The album starts with the new song, “Rocketship,” featuring Andy Labb of Syrian. This song is straight out dance music, in the camp of European melodic vocal trance. I loved this song immediately -- this is right down my line musically, and as soon as it began playing, I was like, “Yeah! More of this!” It’s been quite awhile since the last Paradoxx album of new songs, and sometimes when a band is not recording for a long time, their sound can go in surprising new directions. While I wouldn’t call this quite a surprising new direction -- their album Atomika went more for an electronic dance beat than the predominantly electrogoth sound of their debut New Devotion -- yet there is nothing on Atomika quite in this vein.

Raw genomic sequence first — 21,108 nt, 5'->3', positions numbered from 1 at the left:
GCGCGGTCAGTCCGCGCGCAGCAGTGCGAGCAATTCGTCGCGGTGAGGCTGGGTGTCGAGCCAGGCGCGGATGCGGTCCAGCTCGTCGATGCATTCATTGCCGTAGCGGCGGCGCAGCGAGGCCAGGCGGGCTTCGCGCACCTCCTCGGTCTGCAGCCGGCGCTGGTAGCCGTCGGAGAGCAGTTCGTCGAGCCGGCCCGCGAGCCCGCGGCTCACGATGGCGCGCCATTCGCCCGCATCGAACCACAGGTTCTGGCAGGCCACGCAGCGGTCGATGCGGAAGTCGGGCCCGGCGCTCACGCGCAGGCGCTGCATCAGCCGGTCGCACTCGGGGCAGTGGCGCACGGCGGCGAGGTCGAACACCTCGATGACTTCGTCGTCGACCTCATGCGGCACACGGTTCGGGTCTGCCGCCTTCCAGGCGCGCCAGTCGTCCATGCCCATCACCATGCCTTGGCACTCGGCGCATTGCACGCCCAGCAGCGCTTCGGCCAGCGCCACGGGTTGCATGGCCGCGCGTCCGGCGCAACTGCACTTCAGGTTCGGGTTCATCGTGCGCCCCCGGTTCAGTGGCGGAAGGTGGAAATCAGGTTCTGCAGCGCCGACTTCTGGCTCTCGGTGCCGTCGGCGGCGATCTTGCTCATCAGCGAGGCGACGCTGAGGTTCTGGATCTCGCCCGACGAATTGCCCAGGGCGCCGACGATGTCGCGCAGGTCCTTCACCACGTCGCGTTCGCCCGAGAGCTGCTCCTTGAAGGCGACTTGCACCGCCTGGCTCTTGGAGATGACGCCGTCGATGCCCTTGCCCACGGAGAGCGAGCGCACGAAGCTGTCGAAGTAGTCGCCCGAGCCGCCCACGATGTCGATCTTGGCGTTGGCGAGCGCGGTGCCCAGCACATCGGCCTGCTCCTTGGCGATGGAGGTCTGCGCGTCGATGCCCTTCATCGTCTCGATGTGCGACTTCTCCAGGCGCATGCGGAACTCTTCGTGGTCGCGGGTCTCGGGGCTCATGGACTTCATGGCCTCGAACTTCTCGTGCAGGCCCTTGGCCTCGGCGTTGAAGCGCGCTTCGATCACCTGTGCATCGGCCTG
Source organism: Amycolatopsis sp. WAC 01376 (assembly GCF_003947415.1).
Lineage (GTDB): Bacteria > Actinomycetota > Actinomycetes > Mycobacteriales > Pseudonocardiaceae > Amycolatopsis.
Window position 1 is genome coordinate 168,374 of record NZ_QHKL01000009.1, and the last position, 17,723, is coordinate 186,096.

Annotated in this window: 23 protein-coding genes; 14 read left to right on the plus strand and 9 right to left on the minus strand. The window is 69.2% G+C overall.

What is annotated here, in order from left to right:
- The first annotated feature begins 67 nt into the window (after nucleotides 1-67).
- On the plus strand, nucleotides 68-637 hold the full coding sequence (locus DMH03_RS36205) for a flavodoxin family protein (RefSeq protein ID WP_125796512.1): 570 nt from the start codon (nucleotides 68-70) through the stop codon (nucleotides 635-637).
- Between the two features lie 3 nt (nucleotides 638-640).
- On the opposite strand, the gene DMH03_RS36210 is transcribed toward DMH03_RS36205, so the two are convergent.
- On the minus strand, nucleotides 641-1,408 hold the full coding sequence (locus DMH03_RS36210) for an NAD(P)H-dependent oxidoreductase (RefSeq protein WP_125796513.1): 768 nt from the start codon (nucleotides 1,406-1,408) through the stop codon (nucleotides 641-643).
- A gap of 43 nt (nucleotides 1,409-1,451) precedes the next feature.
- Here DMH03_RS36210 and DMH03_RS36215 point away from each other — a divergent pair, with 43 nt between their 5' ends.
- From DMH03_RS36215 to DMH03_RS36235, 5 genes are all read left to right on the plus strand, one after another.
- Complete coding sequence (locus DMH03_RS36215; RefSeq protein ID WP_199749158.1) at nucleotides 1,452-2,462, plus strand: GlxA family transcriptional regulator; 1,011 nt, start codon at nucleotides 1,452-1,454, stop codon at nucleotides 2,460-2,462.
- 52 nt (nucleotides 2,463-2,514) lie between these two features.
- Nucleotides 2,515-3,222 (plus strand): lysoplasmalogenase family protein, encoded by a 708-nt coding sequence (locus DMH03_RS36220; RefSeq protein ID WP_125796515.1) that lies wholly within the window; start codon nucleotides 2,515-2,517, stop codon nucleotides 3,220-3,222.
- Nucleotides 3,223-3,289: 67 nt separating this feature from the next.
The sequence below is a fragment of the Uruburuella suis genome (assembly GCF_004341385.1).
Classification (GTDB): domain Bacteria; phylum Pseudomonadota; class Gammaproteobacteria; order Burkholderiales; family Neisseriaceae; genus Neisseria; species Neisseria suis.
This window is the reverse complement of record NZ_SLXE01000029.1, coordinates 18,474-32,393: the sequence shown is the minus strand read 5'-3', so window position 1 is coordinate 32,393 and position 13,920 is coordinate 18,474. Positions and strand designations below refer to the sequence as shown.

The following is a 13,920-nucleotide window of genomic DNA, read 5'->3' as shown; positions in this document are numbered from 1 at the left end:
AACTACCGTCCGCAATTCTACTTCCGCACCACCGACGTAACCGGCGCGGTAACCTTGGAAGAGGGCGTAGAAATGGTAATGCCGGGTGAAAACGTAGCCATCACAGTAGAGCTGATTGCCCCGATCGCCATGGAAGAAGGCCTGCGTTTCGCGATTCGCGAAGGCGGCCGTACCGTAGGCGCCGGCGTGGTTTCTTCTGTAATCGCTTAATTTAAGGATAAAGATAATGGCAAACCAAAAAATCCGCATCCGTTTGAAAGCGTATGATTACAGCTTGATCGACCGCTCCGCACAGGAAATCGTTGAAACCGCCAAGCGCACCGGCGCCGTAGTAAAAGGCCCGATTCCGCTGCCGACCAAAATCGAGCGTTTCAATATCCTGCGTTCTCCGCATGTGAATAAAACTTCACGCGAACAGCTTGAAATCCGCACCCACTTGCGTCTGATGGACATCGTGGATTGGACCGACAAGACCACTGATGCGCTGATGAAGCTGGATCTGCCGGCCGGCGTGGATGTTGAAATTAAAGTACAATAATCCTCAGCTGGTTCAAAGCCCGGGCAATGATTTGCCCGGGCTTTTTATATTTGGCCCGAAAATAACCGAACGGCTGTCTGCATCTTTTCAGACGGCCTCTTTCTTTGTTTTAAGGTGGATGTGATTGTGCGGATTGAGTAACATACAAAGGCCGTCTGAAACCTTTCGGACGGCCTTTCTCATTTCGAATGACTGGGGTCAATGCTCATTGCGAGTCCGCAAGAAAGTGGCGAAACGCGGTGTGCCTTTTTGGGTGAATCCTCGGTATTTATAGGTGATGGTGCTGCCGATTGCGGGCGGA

Following “Rocketship” is a killer dance track, “Catwalk,” from Atomika. In my last car, I had a fabulous stereo system, and “Catwalk” was the song I used to show off my system. This is Paradoxx at their musical and recording quality best. The song begins with reverbed electronics, then the clear and powerful bass kicks in, along with a crisp, thumping drum beat. This song begs to be played at high volume on a high fidelity sound system.
“Romantic,” a dance track with a pulsating bass line and steady beat, appropriately follows. This one has a bit of 80s Depeche Mode sound. “Submission,” also from New Devotion, comes up next. These two songs are my favorite full-length songs from their debut. “Submission” is reminiscent of Depeche Mode’s “Master and Servant” both musically and lyrically. I find these lyrics fascinating, putting the God-and-human relationship in S&M terms.